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Heart Attack Triggers

Do You Know About These 8 Surprising Heart Attack Triggers?

Beth Levine

You probably already know many of the factors that increase your risk of a heart attack, which occurs when blood flow to the heart is blocked. These include:

  • A family history of cardiovascular events
  • Obesity
  • Diabetes
  • Stress
  • Lack of exercise
  • Smoking
  • Excessive drinking
  • Uncontrolled high blood pressure and high cholesterol

According to the Centers for Disease Control (CDC), someone has a heart attack every 40 seconds in the United States, which translates to 805,000 people a year. To lessen your risk of becoming part of that statistic and increase your overall wellness, you should pay attention to the well-known stressors. You should also give a thought to other less well-known heart attack triggers that may be surprising to you. Below are the top eight—and what you can do about them.

1. Air Pollution

More than two-thirds of deaths attributed to air pollution are due to cardiovascular events, according to a study published in Free Radical Biology and Medicine. There are several reasons for this, but the most important is oxidative stress, which happens when fine particles in air pollution (especially from exhaust) damage the heart’s defense systems.

Protect Your Heart:

  • Check the Air Quality Index to see when pollution is high: When air quality is bad in your area, minimize your time outside.
  • Take B Vitamins: A Columbia University study shows that this vitamin can reverse the detrimental effect of air pollution on the heart.
  • Reduce your time stuck in traffic: Instead, you can try taking the scenic route to avoid tie-ups.

2. Anxiety, Depression, Stress and Rage

Prolonged stress from uncontrolled negative emotions, like road rage, can pack a wallop on your heart health. According to the American Psychological Association, people with clinical depression have twice the risk of heart attack for up to 10 years after a depressive episode. Another study published in the Journal of Psychosomatic Research found that people with high levels of anxiety and anger are at a higher risk for a heart attack.

Protect Your Heart:

  • Seek help: Look for a trained, accredited psychotherapist who can help you develop coping strategies. If necessary, they may prescribe medication.
  • Practice mindfulness and meditation: A statement published in the Journal of the American Heart Association reported that meditation may reduce your risk of a heart attack. (Search “guided meditation” on YouTube to get started.)
  • Reduce your stressors: If you are feeling overwhelmed by life, divide your responsibilities up by what you must do, what you want to do and what you should do but’s it’s not that important. Get rid of the third one! Then ask yourself what chores you can delegate to someone else.
  • Exercise: No, you don’t have to become a gym rat but get your body moving. A daily walk, yoga session or bike ride. Find what feels good to you. The Mayo Clinic recommends 75 minutes a week of aerobics. They also suggest doing strength training for all muscle groups twice a week for around 12 to 15 repetitions.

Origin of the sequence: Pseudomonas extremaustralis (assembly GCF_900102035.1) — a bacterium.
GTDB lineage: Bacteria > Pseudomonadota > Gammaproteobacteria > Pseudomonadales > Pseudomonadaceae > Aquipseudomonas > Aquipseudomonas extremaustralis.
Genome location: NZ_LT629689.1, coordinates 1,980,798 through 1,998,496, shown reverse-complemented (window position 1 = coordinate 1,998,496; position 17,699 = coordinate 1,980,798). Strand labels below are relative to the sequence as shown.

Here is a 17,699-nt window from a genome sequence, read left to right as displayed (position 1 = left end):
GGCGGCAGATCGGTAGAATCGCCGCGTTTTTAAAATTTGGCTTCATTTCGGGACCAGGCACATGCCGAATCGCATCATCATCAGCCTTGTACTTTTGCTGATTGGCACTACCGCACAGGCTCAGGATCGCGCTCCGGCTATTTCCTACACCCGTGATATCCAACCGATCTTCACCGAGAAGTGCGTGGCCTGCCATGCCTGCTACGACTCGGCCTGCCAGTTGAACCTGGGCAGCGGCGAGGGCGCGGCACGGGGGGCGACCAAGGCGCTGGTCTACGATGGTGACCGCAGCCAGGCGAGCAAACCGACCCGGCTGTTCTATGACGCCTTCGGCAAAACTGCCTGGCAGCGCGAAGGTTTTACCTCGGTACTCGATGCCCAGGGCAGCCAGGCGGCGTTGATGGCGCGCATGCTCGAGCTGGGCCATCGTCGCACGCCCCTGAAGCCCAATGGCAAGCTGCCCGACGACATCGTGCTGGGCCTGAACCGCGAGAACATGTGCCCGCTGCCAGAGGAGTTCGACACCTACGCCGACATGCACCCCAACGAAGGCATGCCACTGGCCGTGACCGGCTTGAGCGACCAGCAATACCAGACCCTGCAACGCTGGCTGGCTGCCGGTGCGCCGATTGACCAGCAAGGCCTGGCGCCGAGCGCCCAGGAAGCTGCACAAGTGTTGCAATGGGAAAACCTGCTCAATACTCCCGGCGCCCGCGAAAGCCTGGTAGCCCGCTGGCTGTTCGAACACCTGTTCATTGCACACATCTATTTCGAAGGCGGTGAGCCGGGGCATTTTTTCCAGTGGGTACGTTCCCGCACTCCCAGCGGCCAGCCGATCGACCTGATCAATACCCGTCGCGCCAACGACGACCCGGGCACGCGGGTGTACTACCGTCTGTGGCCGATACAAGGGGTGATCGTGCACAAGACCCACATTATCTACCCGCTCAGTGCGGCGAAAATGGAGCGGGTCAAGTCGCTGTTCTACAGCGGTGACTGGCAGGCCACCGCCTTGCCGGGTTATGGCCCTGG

3. Skipping Your Flu Shot

The flu is nothing to mess around with. An investigation published in JAMA Cardiology showed that coming down with the flu is significantly associated with heart attacks and heart failure.

Get Your Flu Shot

Protect Your Heart:

Get to a healthcare professional or pharmacist to get your flu shot every year. At most pharmacies, you won’t even need an appointment. In addition, use the same precautions you learned with COVID-19:

  • Wear a mask
  • Stay six feet apart when you are out in public
  • Wash your hands frequently

4. Migraines

People with a history of migraine headaches have an increased risk of a cardiovascular event, according to a study sponsored by the National Heart, Lung and Blood Institute. They also showed a twofold increase in the risk of stroke. Migraines differ from headaches in their intensity. They are often accompanied by nausea, auras and sensitivity to light and sound.

Protect Your Heart:

If you suspect you have migraines, see a doctor right away for diagnosis and a healthcare plan that will include medications that can prevent migraines or give relief during one. Also, learn and avoid your migraine triggers—the most common ones are:

  • Alcohol
  • Stress
  • Bright light
  • Strong smells
  • Sleep disruption
  • A change in barometric pressure
  • Food additives such as monosodium glutamate (MSG)

5. Sleeping Too Little—Or Too Much

Sleep recommendations say to aim for six to nine hours a night. A recent study published in the Journal of American College of Cardiology looked at what happens when you go over or under that amount. Results: People who slept longer than nine hours had a 34% higher risk for heart attack, while people who caught less than six hours of sleep had a 20% higher risk.

Heart Attack Trigger Too Much Sleep

Protect Your Heart:

For Short Sleepers:

  • Establish a firm bedtime routine and stick to it.
  • Make your bedroom a sanctuary—banish all technology that might tempt you to stay up.
  • Don’t use any lighted technology for the hour before bedtime.
  • Don’t drink alcohol in the hours leading up to sleep. Contrary to popular belief, it actually disrupts sleep and causes shorter sleep cycles.
  • Intense exercise right before sleep will just jazz up your system. If you must, gentle yoga stretches can actually promote sleep.

For Long Sleepers:

  • Stick to a strict sleeping schedule, even on weekends.
  • Use a natural light alarm clock. These emit a glow that gets stronger, mimicking the rising sun, which signals to your circadian rhythm that it is time to get going. Some also include gentle wake-up sounds.
  • Check your medications with your prescribing doctors. Some can be very sedating. (Never stop a prescribed drug without first talking with your physician.)
  • If you find that despite all this, you still feel exhausted, see a doctor. There may be an underlying medical reason you’ve lost your get up and go, such as obstructive sleep apnea (when you stop breathing for a moment while sleeping). This in itself is a risk factor for heart attack.

6. Gum Disease

A groundbreaking study published in the Journal of Dental Research found that around 47% of American adults have some level of periodontitis, a serious gum infection. In adults 65 and older, that increases to 70%. So, what has that got to do with your heart? Several studies have shown that there is a link between gum disease and heart disease. Researchers aren’t entirely sure why, but guess that it may have to do with the inflammation.